Here, Plaintiff's assertion that he was hit in the rear by defendant "creates a prima facie case of liability". (Id).

Defendants argue Plaintiff's motion should be dismissed pursuant to CPLR 3212 (f) which states the following:

(f) Facts unavailable to opposing party. Should it appear from affidavits submitted in opposition to the motion that facts essential to justify opposition may exist but cannot than be stated, the court may deny the motion or may order a continuance to permit affidavits to be obtained or disclosure to be had and may make such other order as may be just.

Defendants contend this motion is premature because none of the parties have been deposed. Specifically, Defendants contend that despite Plaintiff's counsel's argument that Montoy was traveling too closely however, Plaintiff's affidavit fails to attest to that assertion. Also, Defendants contends that Plaintiff's affidavit raises questions of fact such as; why Plaintiff was slowing down for traffic on Church if the accident took place at or near 240 Broadway and Havemeyer?; in what manner did plaintiff slow down?; did Plaintiff change lanes prior to slowing down?; what were road conditions?

These questions speak to comparative fault and the question related to road conditions is not a fact unavailable to the Defendants.

In Francois v. Tang, plaintiff was injured by a vehicle owned and operated by the defendants. (Emmanuel Francois v. Jefferson A.R. Tang, 96 N.Y.S.3d 900 [2nd Dept 2019]). Plaintiff alleged his vehicle was stationary for 10 to 15 minutes prior to the impact. (Id). Plaintiff established prima facie entitlement to summary judgment by proving defendant failed to see that which he should have seen through the proper use of his senses. (Id). Defendant sought to dismiss plaintiff's motion for summary judgment on the grounds of CPLR 3212 (f). (Id). The court stated the alleged outstanding discovery that the defendants pointed too would only lead to evidence of comparative fault.(Id at 901). The court points to Rodriquez v City of New York, 31 N.Y.3d 312 (2018) where the Court of Appeals held a plaintiff is not required to show freedom from comparative fault to establish a prima facie case of the defendants liability. (Id).

Therefore, Defendants have failed to satisfy their duty to raise an explanation. PV Holdings Corp.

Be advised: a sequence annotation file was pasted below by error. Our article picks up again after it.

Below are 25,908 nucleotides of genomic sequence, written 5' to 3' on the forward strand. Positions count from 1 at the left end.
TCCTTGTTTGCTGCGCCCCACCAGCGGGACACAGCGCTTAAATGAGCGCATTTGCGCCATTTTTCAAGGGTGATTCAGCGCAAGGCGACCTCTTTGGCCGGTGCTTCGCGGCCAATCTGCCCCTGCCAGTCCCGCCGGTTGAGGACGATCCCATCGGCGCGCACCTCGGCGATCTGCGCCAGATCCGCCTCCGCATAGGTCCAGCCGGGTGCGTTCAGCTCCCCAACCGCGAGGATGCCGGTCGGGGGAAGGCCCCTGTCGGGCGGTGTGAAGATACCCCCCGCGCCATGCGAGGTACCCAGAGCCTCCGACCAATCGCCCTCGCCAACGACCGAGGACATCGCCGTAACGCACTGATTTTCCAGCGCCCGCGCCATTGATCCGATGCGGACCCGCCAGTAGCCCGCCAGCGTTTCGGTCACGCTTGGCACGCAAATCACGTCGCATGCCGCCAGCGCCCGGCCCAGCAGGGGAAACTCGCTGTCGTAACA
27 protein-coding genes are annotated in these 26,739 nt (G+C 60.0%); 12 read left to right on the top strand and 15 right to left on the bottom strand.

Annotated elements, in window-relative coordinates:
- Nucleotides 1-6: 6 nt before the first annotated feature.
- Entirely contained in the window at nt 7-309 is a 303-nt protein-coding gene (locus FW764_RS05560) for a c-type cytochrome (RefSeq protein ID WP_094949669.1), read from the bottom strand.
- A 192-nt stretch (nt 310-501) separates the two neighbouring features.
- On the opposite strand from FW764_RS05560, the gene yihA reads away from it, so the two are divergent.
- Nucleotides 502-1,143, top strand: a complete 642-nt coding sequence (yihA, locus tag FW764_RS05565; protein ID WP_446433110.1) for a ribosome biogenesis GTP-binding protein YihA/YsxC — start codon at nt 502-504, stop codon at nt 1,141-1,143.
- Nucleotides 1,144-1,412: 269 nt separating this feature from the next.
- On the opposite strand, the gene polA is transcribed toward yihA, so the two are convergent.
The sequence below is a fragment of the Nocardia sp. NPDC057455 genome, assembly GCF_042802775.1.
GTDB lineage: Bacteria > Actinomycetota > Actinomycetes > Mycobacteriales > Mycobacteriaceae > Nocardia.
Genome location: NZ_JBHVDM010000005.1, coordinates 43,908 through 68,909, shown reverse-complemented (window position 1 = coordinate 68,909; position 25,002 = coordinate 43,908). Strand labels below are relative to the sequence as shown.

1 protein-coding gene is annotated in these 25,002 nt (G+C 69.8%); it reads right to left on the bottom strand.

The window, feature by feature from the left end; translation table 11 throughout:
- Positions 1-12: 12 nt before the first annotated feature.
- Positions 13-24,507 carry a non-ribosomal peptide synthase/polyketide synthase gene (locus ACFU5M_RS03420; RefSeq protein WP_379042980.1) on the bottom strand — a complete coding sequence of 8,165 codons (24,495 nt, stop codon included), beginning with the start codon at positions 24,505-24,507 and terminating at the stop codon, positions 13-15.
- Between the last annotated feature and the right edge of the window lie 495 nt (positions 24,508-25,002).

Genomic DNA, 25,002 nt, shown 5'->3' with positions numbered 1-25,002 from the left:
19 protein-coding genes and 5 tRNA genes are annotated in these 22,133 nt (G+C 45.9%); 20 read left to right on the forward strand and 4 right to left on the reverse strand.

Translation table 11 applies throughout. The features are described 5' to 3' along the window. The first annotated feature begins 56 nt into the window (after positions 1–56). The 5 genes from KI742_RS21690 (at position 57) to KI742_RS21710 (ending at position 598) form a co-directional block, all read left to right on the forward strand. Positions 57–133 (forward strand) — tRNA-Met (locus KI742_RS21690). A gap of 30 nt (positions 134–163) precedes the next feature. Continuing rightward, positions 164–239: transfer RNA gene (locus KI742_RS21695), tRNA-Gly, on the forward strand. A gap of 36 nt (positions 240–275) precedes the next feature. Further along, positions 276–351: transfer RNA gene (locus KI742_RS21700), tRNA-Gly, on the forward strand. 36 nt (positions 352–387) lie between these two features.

Plaintiff's claims against the defendant PV Holdings Corp. arise from vicarious liability. Plaintiff contends that the defendant Montoy was acting within the scope of his employment with defendant PV Holdings Corp. when the collision occurred.

Therefore, Plaintiff has established prima facie entitlement to summary judgment.

Defendants contends that defendant PV Holdings Corp. is a rental car company therefore, pursuant to the holding in Graham v. Dunkley, Plaintiff's claims against defendant PV Holdings Corp. fails as a matter of law.

In Graham v. Dunkley, plaintiff was injured in a collision with defendant Dunkley. (Graham v. Dunkley, 50 A.D.3d 55, 56 [2nd Dept 2008]). At the time the defendant Dunkley was leasing the vehicle from defendant NILT. (Id at 57). NILT moved to dismiss the complaint on the grounds that the plaintiff's claims were preempted by the Graves Amendment. (Id) The Graves Amendment is a federal statute that Congress enacted through the Commerce Clause that prohibits claims of vicarious liability upon owners that rent or lease cars unless, negligence can be proven on the part of the rental company. The Supreme Court, Queens County held the Graves Amendment was unconstitutional in that Congress acted in excess of their powers, however, the Second Department reversed. (Id). Therefore, the court granted NILT's motion for summary judgment holding plaintiff failed to state a cause of action. (Id at 62).

Therefore, Defendants have successfully raised an issue of fact as to whether Plaintiff may properly bring an action against defendant PV Holdings Corp. sounding in vicarious liability. No reply papers were submitted to oppose the same. Therefore it is,

ORDERED, that based on the foregoing, that branch of Plaintiff's motion seeking summary judgment as to defendant Justin B. Montoy's liability is granted and it is further;

ORDERED, that the branch of Plaintiff's motion seeking summary judgment as to defendant PV Holdings Corp. is denied.

The foregoing constitutes the decision and Order of this Court. Dated: May 21, 2019

/s/ _________

Hon. Chereé A. Buggs